Everything Is Good Here/Please Come Home
Outburn | by JC Smith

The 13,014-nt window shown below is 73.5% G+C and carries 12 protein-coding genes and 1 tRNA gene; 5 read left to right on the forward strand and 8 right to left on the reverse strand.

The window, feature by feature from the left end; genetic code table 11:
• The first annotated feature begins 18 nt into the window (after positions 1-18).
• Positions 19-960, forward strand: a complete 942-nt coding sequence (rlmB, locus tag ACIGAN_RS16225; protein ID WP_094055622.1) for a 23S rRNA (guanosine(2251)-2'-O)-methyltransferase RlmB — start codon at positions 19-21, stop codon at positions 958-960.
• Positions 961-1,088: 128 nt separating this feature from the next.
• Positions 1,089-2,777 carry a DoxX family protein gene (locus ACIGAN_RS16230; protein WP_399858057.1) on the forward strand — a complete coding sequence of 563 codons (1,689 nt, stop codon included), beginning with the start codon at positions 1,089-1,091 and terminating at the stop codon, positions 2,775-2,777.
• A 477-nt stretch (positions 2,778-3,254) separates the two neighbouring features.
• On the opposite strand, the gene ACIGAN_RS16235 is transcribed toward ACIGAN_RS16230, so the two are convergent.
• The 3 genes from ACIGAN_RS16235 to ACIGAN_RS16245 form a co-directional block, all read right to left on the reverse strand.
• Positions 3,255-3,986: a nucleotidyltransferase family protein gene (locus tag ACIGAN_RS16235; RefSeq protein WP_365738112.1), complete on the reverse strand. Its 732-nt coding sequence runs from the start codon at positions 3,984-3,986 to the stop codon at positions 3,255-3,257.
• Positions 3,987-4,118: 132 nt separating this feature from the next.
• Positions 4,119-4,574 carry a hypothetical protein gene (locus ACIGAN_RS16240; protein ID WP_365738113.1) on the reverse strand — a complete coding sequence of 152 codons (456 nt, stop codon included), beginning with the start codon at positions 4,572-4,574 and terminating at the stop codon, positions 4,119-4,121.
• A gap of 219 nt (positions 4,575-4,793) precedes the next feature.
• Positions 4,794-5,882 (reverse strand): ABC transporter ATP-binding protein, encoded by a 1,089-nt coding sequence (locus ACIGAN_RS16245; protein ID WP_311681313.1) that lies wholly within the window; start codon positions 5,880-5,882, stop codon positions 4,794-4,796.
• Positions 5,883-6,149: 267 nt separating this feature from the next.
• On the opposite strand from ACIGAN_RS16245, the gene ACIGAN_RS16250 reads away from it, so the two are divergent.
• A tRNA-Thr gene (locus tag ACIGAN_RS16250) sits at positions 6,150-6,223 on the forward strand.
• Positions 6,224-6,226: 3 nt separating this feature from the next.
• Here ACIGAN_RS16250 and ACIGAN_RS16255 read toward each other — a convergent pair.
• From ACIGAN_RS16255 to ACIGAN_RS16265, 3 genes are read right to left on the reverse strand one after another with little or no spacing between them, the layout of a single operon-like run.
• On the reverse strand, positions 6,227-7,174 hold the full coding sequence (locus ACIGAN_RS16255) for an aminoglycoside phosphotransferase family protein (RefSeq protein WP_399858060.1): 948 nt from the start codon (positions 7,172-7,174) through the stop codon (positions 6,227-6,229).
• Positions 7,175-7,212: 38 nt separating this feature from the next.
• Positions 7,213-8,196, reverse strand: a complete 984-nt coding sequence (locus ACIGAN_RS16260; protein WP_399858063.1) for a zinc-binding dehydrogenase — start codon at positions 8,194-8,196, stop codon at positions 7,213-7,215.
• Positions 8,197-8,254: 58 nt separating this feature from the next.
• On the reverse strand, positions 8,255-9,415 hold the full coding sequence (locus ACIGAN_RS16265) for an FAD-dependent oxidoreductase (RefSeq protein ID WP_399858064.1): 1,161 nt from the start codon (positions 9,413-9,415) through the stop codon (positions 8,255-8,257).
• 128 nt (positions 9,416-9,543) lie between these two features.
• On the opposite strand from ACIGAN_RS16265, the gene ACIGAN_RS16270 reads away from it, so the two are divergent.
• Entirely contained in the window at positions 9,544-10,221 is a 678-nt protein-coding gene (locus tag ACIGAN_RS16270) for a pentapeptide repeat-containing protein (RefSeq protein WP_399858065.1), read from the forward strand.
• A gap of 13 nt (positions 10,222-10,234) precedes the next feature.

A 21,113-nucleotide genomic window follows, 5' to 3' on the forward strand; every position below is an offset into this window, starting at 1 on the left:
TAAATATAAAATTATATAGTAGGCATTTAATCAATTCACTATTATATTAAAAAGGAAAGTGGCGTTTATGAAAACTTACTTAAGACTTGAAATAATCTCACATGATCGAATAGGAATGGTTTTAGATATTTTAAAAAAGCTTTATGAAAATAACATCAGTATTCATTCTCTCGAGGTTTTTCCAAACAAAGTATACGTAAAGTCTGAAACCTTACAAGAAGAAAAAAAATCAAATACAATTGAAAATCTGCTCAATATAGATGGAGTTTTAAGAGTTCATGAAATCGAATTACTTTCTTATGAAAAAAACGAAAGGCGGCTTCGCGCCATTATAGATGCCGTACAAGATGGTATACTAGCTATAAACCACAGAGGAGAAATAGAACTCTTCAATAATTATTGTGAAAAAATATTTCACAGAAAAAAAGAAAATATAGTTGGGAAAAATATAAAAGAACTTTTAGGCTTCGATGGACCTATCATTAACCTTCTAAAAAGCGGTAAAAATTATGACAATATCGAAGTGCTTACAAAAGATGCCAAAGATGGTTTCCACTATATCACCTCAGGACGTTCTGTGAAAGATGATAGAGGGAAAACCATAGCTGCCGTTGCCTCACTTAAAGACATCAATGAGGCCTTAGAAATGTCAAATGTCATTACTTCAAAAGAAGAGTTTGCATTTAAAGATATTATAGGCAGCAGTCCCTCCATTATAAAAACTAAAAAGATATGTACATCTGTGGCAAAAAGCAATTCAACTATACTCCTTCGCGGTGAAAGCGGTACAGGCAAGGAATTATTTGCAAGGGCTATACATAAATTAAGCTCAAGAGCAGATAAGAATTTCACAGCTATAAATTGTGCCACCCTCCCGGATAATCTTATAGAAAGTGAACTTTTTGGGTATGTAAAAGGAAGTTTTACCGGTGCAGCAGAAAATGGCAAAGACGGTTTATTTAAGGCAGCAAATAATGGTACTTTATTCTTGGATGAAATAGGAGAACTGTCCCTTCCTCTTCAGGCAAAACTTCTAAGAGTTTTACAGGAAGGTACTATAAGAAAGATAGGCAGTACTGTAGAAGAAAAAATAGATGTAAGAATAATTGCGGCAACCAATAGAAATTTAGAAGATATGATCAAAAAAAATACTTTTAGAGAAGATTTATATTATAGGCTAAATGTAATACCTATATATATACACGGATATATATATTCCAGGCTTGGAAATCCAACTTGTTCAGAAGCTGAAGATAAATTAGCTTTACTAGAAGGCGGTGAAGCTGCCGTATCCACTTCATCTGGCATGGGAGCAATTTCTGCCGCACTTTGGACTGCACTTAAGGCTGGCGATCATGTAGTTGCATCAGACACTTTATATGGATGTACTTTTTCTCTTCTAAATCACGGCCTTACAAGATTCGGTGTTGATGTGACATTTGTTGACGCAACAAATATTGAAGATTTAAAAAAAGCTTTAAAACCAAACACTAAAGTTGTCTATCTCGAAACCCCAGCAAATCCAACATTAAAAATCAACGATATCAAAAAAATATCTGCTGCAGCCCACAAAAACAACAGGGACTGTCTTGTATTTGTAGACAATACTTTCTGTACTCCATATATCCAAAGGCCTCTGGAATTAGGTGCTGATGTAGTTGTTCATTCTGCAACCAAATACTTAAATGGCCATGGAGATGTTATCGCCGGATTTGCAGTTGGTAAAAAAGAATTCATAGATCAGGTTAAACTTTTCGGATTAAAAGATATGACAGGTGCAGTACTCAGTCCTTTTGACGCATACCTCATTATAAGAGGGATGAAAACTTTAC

Naked, pained, and honestSONGS OF RESIGNATION AND TRUTH: So much of what passes for music nowadays is nothing more than regurgitated pabulum ground into gruel and fed to the masses, lacking in anything approaching honesty and more like sonic slop fed to sheep. Not with any of the work of Michael Gira, though. As the leader of Swans, his music meshed perfectly with obsessive lyrics that bled like wounds to the soul. There were never any barriers between thought and creative realization, never any concessions to anything but the appropriate tones to convey the anguish within. With the third release from Angels of Light, Everything Is Good Here/Please Come Home, the acoustic inclinations of the first two releases have been fleshed out with layers of quirky instrumentation. From the ache and weariness of â€œPalisadesâ€ chining like a Christmas carol scribbled on flaking parchment, to the stomping barroom swagger of â€œAll Souls Rising,â€ to the ominous mystery of â€œNationsâ€ climaxing in torrents of wailing vocals and choral discord, and the uneasy lullaby conjured by â€œWedding Song,â€ the beauty and quite despair never feel contrived. The imperfections of Giraâ€™s voice only concretize the impressions, dangling like a raw nerve dipped in battery acid; naked, pained, and honest.